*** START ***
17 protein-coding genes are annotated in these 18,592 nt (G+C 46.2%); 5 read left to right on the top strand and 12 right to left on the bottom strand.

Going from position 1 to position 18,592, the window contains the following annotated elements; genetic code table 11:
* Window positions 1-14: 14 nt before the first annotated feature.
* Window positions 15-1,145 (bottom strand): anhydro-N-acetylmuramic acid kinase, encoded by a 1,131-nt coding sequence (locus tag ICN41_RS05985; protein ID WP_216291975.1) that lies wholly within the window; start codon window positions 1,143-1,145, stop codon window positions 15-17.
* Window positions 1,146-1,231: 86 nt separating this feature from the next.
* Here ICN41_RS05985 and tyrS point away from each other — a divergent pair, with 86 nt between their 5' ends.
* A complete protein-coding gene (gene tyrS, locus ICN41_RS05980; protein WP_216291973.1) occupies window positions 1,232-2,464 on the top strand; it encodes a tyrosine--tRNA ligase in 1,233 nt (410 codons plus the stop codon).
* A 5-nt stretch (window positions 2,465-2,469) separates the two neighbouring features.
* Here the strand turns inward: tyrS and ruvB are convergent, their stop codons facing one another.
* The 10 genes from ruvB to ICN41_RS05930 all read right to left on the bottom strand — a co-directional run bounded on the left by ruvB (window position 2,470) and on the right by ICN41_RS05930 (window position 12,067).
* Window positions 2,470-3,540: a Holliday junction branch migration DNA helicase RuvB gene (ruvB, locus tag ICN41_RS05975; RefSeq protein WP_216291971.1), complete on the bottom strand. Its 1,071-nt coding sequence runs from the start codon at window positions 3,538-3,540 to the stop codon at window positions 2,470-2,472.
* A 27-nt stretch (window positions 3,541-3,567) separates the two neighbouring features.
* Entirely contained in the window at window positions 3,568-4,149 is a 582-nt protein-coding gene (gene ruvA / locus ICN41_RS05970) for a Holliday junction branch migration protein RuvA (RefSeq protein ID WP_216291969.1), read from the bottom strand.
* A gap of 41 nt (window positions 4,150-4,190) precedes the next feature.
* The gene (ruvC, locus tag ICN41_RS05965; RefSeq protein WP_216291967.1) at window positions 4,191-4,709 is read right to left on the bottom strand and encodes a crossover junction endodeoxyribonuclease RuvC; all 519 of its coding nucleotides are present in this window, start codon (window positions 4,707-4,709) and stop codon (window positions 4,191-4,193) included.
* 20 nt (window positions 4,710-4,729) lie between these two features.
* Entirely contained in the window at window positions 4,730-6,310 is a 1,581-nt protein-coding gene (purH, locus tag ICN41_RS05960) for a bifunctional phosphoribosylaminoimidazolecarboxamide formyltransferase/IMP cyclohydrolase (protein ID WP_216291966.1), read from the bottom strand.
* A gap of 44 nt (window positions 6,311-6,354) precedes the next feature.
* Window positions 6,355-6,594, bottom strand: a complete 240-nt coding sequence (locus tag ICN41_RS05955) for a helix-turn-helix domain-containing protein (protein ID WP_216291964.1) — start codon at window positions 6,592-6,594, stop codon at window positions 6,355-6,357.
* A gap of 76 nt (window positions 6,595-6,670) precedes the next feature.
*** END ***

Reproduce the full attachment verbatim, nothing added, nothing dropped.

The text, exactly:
17 protein-coding genes are annotated in these 18,592 nt (G+C 46.2%); 5 read left to right on the top strand and 12 right to left on the bottom strand.

Going from position 1 to position 18,592, the window contains the following annotated elements; genetic code table 11:
* Window positions 1-14: 14 nt before the first annotated feature.
* Window positions 15-1,145 (bottom strand): anhydro-N-acetylmuramic acid kinase, encoded by a 1,131-nt coding sequence (locus tag ICN41_RS05985; protein ID WP_216291975.1) that lies wholly within the window; start codon window positions 1,143-1,145, stop codon window positions 15-17.
* Window positions 1,146-1,231: 86 nt separating this feature from the next.
* Here ICN41_RS05985 and tyrS point away from each other — a divergent pair, with 86 nt between their 5' ends.
* A complete protein-coding gene (gene tyrS, locus ICN41_RS05980; protein WP_216291973.1) occupies window positions 1,232-2,464 on the top strand; it encodes a tyrosine--tRNA ligase in 1,233 nt (410 codons plus the stop codon).
* A 5-nt stretch (window positions 2,465-2,469) separates the two neighbouring features.
* Here the strand turns inward: tyrS and ruvB are convergent, their stop codons facing one another.
* The 10 genes from ruvB to ICN41_RS05930 all read right to left on the bottom strand — a co-directional run bounded on the left by ruvB (window position 2,470) and on the right by ICN41_RS05930 (window position 12,067).
* Window positions 2,470-3,540: a Holliday junction branch migration DNA helicase RuvB gene (ruvB, locus tag ICN41_RS05975; RefSeq protein WP_216291971.1), complete on the bottom strand. Its 1,071-nt coding sequence runs from the start codon at window positions 3,538-3,540 to the stop codon at window positions 2,470-2,472.
* A 27-nt stretch (window positions 3,541-3,567) separates the two neighbouring features.
* Entirely contained in the window at window positions 3,568-4,149 is a 582-nt protein-coding gene (gene ruvA / locus ICN41_RS05970) for a Holliday junction branch migration protein RuvA (RefSeq protein ID WP_216291969.1), read from the bottom strand.
* A gap of 41 nt (window positions 4,150-4,190) precedes the next feature.
* The gene (ruvC, locus tag ICN41_RS05965; RefSeq protein WP_216291967.1) at window positions 4,191-4,709 is read right to left on the bottom strand and encodes a crossover junction endodeoxyribonuclease RuvC; all 519 of its coding nucleotides are present in this window, start codon (window positions 4,707-4,709) and stop codon (window positions 4,191-4,193) included.
* 20 nt (window positions 4,710-4,729) lie between these two features.
* Entirely contained in the window at window positions 4,730-6,310 is a 1,581-nt protein-coding gene (purH, locus tag ICN41_RS05960) for a bifunctional phosphoribosylaminoimidazolecarboxamide formyltransferase/IMP cyclohydrolase (protein ID WP_216291966.1), read from the bottom strand.
* A gap of 44 nt (window positions 6,311-6,354) precedes the next feature.
* Window positions 6,355-6,594, bottom strand: a complete 240-nt coding sequence (locus tag ICN41_RS05955) for a helix-turn-helix domain-containing protein (protein ID WP_216291964.1) — start codon at window positions 6,592-6,594, stop codon at window positions 6,355-6,357.
* A gap of 76 nt (window positions 6,595-6,670) precedes the next feature.